Join Date: Mar 2018
Location: Marina del Rey, California
Trade-in value - wait for it ... how it works in California
Today I decided to check out a possible replacement for my little 310R. All the experiences with serious breakdowns (exploding clutches, imploding charging systems, seized-up rusting brakes, coolant leaks) coupled with deplorable service from BMW got me worried.
Well I believe I am married to the bike and divorce could be expensive.
The scene: large multi-make motorcycle dealer in Los Angeles. The contender a 2019 Suzuki 400 DRSM (supermoto, because I really like that type of bike) advertised on the website for $6,299, $1,050 below MSRP ("SALE"). Trading in the 310R from Feb 2018 with 2,060 miles and an Akrapovic exhaust and Puig levers. Never been down, looks brand new, runs like a top, bla bla bla.
The numbers: "please pay us $7,200 and give us the BMW, and we'll give you the Suzuki".
The main elements in there are $1,800 'A.D.M. fees' (Additional Dealer Markup) and a trade-in value of 'market value' $1,250, generously increased "so we can get you out of here with the new bike TODAY" by another $250.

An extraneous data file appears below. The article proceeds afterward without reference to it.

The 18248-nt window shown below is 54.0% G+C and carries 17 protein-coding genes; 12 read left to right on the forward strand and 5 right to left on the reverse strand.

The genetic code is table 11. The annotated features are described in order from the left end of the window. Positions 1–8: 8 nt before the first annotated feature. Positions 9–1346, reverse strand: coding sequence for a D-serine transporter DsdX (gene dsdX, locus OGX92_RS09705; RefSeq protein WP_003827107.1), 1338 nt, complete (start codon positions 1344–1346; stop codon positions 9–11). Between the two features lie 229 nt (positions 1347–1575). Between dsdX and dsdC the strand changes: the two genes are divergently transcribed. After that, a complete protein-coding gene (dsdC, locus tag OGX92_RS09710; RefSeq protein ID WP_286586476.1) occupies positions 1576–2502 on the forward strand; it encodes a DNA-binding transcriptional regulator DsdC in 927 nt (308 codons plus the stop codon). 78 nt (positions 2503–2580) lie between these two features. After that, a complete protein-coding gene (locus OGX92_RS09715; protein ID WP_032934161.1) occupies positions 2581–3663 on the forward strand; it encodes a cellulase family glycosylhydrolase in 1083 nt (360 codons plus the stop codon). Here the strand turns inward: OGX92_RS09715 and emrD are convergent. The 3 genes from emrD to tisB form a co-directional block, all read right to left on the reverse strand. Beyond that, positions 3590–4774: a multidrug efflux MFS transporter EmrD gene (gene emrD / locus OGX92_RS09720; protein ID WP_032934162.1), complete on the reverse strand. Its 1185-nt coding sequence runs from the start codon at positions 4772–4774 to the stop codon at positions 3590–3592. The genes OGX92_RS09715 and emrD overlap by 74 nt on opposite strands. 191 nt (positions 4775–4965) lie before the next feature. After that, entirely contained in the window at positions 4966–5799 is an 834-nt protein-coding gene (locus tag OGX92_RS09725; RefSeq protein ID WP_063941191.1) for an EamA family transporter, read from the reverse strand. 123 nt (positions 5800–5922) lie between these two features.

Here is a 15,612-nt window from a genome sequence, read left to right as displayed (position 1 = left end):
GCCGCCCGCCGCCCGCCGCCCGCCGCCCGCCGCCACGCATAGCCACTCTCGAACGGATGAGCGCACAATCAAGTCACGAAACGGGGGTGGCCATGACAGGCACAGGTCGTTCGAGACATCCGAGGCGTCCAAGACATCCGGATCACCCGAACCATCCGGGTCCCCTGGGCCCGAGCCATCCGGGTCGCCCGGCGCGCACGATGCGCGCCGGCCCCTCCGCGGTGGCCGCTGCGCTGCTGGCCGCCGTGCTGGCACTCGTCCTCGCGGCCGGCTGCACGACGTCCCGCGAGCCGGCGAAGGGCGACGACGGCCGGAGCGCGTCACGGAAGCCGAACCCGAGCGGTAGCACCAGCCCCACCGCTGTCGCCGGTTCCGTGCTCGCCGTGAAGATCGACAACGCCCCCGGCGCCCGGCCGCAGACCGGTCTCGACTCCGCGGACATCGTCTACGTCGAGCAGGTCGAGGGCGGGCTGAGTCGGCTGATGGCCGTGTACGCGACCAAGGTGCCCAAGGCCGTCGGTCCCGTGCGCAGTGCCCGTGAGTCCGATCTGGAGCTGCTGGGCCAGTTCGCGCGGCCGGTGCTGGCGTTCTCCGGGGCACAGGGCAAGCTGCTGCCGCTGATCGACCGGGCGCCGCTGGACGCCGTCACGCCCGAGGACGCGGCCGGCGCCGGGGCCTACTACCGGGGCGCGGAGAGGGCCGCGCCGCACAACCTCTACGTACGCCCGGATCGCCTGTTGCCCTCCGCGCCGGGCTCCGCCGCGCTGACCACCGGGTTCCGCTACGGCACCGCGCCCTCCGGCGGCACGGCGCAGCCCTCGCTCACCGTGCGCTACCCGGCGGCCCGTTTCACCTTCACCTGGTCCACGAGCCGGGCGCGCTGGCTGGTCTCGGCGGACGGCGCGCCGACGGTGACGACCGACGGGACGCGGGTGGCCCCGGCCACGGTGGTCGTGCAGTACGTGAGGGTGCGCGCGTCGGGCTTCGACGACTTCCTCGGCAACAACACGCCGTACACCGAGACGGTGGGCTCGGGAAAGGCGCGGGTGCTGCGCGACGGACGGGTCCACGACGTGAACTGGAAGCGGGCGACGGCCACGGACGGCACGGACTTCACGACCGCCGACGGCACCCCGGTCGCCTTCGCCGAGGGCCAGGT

I expect they would put the 310 on the floor for say $4,250 (sorry, $4,199 'plus fees').
So for a bike advertised for $6,300 I would trade in my $3,500 BMW and I expected to pay an additional say $3,500 including the 10% California sales tax nobody ever mentions until the very end. Instead they wanted more than double that. I just had to laugh, thanked the friendly sales person, and walked out thinking "what a total waste of time that was".
It was a good reminder of how some dealers in the US work, get away with false advertising, and how they approach their customer relationship.
2018 G 310 R, 2016 C 650 Sport and 1976 (!) Yamaha XS650